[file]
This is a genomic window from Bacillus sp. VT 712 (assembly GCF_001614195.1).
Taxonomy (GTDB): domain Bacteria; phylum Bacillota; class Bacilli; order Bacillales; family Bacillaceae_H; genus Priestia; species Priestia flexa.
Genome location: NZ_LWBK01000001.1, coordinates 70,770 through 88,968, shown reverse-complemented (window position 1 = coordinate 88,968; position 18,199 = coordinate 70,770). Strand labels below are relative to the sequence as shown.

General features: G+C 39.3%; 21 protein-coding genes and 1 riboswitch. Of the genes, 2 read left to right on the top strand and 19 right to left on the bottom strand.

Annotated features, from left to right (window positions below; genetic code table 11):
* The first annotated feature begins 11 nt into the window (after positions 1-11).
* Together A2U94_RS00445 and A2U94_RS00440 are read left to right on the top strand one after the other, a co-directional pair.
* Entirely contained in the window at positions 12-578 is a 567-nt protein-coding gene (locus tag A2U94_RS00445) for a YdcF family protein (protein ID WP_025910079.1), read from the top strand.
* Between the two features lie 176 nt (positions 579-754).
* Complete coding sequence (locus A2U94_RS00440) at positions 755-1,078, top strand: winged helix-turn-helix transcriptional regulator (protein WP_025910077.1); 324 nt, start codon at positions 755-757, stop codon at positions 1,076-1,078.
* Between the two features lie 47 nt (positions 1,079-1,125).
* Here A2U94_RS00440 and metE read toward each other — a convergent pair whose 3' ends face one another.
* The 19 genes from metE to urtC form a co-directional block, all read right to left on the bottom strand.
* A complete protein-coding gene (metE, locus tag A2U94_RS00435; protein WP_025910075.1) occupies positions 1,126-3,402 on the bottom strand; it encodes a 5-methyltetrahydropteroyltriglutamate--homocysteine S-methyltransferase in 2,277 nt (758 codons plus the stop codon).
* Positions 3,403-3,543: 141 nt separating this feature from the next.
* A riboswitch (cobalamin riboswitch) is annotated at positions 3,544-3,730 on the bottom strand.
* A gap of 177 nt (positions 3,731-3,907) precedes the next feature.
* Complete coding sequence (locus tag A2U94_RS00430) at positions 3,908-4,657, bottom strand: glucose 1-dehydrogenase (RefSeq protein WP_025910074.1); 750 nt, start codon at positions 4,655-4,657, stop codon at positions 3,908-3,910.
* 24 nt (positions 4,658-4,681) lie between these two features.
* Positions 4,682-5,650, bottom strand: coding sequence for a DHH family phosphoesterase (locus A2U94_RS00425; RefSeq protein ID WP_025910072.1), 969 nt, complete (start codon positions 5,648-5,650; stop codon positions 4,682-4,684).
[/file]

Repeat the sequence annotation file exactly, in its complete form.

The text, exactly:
This is a genomic window from Bacillus sp. VT 712 (assembly GCF_001614195.1).
Taxonomy (GTDB): domain Bacteria; phylum Bacillota; class Bacilli; order Bacillales; family Bacillaceae_H; genus Priestia; species Priestia flexa.
Genome location: NZ_LWBK01000001.1, coordinates 70,770 through 88,968, shown reverse-complemented (window position 1 = coordinate 88,968; position 18,199 = coordinate 70,770). Strand labels below are relative to the sequence as shown.

General features: G+C 39.3%; 21 protein-coding genes and 1 riboswitch. Of the genes, 2 read left to right on the top strand and 19 right to left on the bottom strand.

Annotated features, from left to right (window positions below; genetic code table 11):
* The first annotated feature begins 11 nt into the window (after positions 1-11).
* Together A2U94_RS00445 and A2U94_RS00440 are read left to right on the top strand one after the other, a co-directional pair.
* Entirely contained in the window at positions 12-578 is a 567-nt protein-coding gene (locus tag A2U94_RS00445) for a YdcF family protein (protein ID WP_025910079.1), read from the top strand.
* Between the two features lie 176 nt (positions 579-754).
* Complete coding sequence (locus A2U94_RS00440) at positions 755-1,078, top strand: winged helix-turn-helix transcriptional regulator (protein WP_025910077.1); 324 nt, start codon at positions 755-757, stop codon at positions 1,076-1,078.
* Between the two features lie 47 nt (positions 1,079-1,125).
* Here A2U94_RS00440 and metE read toward each other — a convergent pair whose 3' ends face one another.
* The 19 genes from metE to urtC form a co-directional block, all read right to left on the bottom strand.
* A complete protein-coding gene (metE, locus tag A2U94_RS00435; protein WP_025910075.1) occupies positions 1,126-3,402 on the bottom strand; it encodes a 5-methyltetrahydropteroyltriglutamate--homocysteine S-methyltransferase in 2,277 nt (758 codons plus the stop codon).
* Positions 3,403-3,543: 141 nt separating this feature from the next.
* A riboswitch (cobalamin riboswitch) is annotated at positions 3,544-3,730 on the bottom strand.
* A gap of 177 nt (positions 3,731-3,907) precedes the next feature.
* Complete coding sequence (locus tag A2U94_RS00430) at positions 3,908-4,657, bottom strand: glucose 1-dehydrogenase (RefSeq protein WP_025910074.1); 750 nt, start codon at positions 4,655-4,657, stop codon at positions 3,908-3,910.
* 24 nt (positions 4,658-4,681) lie between these two features.
* Positions 4,682-5,650, bottom strand: coding sequence for a DHH family phosphoesterase (locus A2U94_RS00425; RefSeq protein ID WP_025910072.1), 969 nt, complete (start codon positions 5,648-5,650; stop codon positions 4,682-4,684).